I expect the same is true in aquariums. The more water movement you have the more substrate mass on a plants rid are needed to keep it in place. With that logic I would assume that in a tank with no water movement at all you could probably just have them sit there with no substrate at all as we step up our filtration we need more depth/weight. Stem plants will regularly put out rid way announce the substrate to feed from the water column, so nutrients aren't really an issue, is more for keeping then in place than anything.

Plant fragments well often float around and grow until they land on a spot with a lack of water movement sufficient for them to settle and sit there and develop roots that go into the substrate all by themselves no planting at all. Which leads me to believe substrate lays more of a nutrient sink (long term) and ballast than anything fantastically important for plant growth assuming nutrients are in the water column.

A quick test could be setup with stem plants and plant weights in a bare bottom tank (or go by the anecdotal evidence of lfs plants that survive and grow without being planted in substrate with weights)

Tldr my wandering thoughts...
Plants need enough substrate to stay put with given flow, no more, no less
I second this. Proper flow in your planted aquarium is a must (to get CO2/nutrients distributed). If your plants are too shallow, even the slightest water flow might rip your plants out (unless you weight them down of course).
 

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I think holding them down is the primary purpose for this depth of substrate. Unlike pots or other confined spaced holders, the roots can still spread out horizontally along the bottom of the aquarium. Additionally, assuming proper current flow, the nutrient content of the soil will not be limited due to confined space since it is constantly being added.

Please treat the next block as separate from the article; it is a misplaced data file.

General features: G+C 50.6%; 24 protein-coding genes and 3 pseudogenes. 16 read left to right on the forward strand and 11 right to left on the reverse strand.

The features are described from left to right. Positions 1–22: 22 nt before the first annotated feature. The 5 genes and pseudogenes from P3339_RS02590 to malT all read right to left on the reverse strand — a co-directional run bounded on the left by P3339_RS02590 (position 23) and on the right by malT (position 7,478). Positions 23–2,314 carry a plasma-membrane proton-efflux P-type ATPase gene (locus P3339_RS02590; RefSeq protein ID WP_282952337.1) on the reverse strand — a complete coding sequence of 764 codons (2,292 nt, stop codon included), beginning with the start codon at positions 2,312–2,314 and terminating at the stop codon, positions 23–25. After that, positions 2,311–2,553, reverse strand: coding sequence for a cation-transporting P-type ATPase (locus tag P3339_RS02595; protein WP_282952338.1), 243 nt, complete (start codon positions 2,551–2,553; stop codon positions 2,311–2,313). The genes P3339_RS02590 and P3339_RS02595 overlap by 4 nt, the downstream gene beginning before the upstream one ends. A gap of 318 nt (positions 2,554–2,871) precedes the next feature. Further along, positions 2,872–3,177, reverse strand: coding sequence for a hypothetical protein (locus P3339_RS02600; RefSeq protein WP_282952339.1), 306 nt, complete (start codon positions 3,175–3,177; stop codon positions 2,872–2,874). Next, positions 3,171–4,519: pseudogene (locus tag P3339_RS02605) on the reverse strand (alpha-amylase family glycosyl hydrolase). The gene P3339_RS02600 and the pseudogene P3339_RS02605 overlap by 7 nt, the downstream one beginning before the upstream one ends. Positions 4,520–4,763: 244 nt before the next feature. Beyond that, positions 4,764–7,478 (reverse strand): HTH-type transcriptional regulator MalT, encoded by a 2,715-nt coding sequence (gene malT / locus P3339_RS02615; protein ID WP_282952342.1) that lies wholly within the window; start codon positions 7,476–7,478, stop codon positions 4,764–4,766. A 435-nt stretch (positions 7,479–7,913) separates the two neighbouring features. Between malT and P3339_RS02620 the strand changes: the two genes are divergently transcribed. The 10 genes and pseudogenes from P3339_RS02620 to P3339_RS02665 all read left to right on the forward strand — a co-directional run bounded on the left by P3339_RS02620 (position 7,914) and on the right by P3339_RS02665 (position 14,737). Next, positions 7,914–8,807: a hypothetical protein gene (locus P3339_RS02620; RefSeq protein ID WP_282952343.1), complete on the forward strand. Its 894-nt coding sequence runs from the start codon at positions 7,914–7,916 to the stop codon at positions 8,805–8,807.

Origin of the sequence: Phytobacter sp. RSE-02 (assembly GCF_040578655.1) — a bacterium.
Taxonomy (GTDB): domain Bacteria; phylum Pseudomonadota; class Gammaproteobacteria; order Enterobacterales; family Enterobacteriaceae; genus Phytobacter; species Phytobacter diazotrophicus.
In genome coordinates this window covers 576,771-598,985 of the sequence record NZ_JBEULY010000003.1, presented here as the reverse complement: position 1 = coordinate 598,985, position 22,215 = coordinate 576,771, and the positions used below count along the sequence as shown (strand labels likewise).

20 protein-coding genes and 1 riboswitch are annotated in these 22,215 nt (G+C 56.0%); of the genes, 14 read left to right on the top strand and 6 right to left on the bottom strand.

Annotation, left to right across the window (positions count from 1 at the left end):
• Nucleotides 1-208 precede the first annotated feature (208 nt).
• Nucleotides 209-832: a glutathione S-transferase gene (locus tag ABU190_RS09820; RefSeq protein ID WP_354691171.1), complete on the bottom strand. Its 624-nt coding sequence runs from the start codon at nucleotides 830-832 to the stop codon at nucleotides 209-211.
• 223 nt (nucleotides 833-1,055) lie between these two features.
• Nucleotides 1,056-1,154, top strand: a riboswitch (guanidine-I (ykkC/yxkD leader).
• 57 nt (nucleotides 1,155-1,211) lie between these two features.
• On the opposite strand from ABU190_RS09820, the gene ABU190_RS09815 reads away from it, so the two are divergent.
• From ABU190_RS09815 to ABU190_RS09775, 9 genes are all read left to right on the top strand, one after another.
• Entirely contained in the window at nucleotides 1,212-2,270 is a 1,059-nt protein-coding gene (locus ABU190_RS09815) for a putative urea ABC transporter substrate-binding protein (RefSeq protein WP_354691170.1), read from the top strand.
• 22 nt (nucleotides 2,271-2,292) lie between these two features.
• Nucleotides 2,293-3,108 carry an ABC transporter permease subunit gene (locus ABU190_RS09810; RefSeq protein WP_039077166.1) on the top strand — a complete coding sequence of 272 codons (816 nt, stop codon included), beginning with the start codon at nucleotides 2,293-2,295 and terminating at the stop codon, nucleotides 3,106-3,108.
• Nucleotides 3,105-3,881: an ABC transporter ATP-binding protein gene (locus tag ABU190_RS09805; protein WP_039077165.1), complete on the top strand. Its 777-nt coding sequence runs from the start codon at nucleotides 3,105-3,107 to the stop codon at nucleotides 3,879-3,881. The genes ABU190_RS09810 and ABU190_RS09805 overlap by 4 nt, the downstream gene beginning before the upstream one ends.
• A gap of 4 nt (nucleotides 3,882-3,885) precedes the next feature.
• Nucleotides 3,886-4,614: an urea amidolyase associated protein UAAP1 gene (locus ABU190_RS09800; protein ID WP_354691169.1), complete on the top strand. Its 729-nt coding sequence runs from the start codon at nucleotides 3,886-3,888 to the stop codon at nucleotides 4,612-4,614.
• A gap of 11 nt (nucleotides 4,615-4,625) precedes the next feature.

I'm thinking about this from a potted plant perspective when you have a plant in a pot that is too small. In that case the roots can choke themselves and the plant does not get enough nutrients. However in aquariums the horizontal is not limited so the roots should have plenty of room to grow. The one exception may be carpeting plants where the density is high. This would mean the roots would primarily have to go down and may get choked by neighboring offshoots leading to patches that die off. I suspect deeper substrate would limit this or at least slow it down.
 

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I have a 10 gallon fry tank for guppies currently with .5 -1.0 inches of carib sea substrate. I only have swords in the tank and VERY inadequete lighting bc its only for fry, but I have gotten some runners with the swords. I actually have some sprouts now.
 

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<--Avatar piccy...

...from 1994, 40 gallon long with a mix of 1" to 1.5" inch thick, with no substrate amendments, consisting of rather coarse river gravel and aquarium gravel sold by the LFS. The plant behind the Bleeding Heart is a big Echinidorus Horemani ( I think they're now called E.Uraguaensis..) Big strap like leaves and was propagating with small offshoots. At the other end of the tank was some mixed Crypt Balansae and Wendtii forming their own little thicket, a forest of Hygro Temple, and gravel attached Java Fern, Moss.

Not my most productive tank, but it did well enough to require a bit of alternate monthly thinning. It also had a some under tank gravel heat from two, 10 gallon fry grow out tanks with incandescent lighting.

Larger image below
 

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Discussion Starter · #8 ·
These answers are about what I expected. Substrate depth seems to have very little effect on plant growth, if any effect. My 65 gallon tank currently has about 1-1.5 inches of ADA Aquasoil, but the Aquasoil has a limited life, as a nutrient provider. I'm thinking about rebuilding it with topsoil, for nutrients, topped with black blasting grit, and was figuring out how much of each I was going to need, when this question came to mind. So many of our "rules" were started so long ago, and just passed on since then. Many of those "rules" no longer apply, or are not nearly as important as they used to be considered to be. Substrate depth may fit in that category. Unlike fertilizing, substrate depth is a consideration only when you first set up your tank, so I don't think the subject gets much serious thought.
 

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As you can determine from my photo, the PFS substrate I've always used in my discus tanks has never been more than approx. 1/2" at the front in the open areas, and not more than 1.5" or so at the rear in the planted areas.